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The creators of Days Gone have heard the criticism that there are too many zombie games out there, including some from Sony’s Naughty Dog studio that are among the finest games with the walking dead ever made. Nobody wants to create just one more zombie apocalypse game, even if it features a different setting from the usual urban rubble.

I played the latest build of Days Gone, making my way through a level about an hour into the game. After starting with a narrative experience, Days Gone shifts into a kind of open world in the Oregon woods, where you can choose a variety of missions aimed at improving your chances of survival despite scarce resources. Then I sat down with John Garvin, the creative director at Sony Interactive Entertainment Bend Studio, for an interview. Sony will likely show this part of the game at its booth at the Electronic Entertainment Expo (E3) in mid-June.

But even after this peek at a new level, you’ll still have to wait. Sony recently delayed the game until 2019 so that the Bend can make it better. (And it would make sense to stay out of the way of Rockstar’s Red Dead Redemption 2 as well). That may also make sense if Sony is planning to launch The Last of Us Part II, another postapocalypse zombie game, sometime this year.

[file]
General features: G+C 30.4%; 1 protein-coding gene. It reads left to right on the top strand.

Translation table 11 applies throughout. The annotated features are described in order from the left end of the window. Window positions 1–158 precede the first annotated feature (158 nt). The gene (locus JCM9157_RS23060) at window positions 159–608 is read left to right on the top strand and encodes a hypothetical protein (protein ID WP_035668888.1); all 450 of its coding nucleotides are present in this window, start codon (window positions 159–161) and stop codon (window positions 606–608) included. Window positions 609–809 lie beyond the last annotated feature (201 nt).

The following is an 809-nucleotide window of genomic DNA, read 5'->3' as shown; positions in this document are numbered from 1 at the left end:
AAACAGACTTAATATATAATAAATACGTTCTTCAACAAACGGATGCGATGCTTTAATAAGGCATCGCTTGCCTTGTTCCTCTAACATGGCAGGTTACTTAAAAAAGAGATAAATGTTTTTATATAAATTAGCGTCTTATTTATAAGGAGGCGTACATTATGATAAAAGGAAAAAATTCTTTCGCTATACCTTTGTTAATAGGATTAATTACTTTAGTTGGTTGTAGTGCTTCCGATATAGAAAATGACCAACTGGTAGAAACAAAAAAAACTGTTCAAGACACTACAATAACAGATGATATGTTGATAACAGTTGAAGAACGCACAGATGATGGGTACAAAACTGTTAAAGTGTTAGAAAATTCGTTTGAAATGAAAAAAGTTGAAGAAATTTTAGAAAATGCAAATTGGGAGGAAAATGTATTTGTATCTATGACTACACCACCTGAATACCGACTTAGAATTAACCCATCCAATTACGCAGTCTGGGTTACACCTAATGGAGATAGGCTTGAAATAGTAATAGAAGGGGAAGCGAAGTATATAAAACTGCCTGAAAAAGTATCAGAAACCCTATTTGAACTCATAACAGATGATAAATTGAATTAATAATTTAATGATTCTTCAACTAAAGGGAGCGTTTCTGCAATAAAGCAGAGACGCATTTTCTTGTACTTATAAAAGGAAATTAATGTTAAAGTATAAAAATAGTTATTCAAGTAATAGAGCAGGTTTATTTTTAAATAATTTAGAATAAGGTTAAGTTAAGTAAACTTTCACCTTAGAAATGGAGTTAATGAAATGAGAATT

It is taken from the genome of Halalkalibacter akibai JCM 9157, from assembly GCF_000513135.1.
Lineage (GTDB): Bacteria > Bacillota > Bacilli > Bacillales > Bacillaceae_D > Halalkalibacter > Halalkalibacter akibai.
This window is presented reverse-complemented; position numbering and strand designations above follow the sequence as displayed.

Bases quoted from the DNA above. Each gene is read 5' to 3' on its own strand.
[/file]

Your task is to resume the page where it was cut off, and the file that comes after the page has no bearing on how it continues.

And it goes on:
I talked to Garvin about the crowded market for zombie games and how his team at the Bend, Oregon, studio is trying to differentiate their game from the rest. Days Gone features some amazing technology in displaying hundreds of freakers running around at high speeds trying to chase the hero down. But it also features a unique narrative.


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At the core of Days Gone is a challenging experience of driving a motorcycle through the trails and winding roads of the Oregon woods, and it has a dangerous world full of infected bears, wolves, and other animals. I like what I’ve seen so far, but Days Gone will have to deliver more than a zombie open world with a bounty hunter narrative to get fans excited.

Here’s an edited transcript of our interview.

Above: John Garvin is creative director at Sony Bend Studio for Days Gone.

Image Credit: Dean Takahashi

GamesBeat: I liked the game ever since that first demo [at E3 in 2016]. It’s interesting to see your progress, as far as what you’re showing now. How do you look back on previous demos compared what you’ve decided to show here? I see a different side of the game, more of the open world.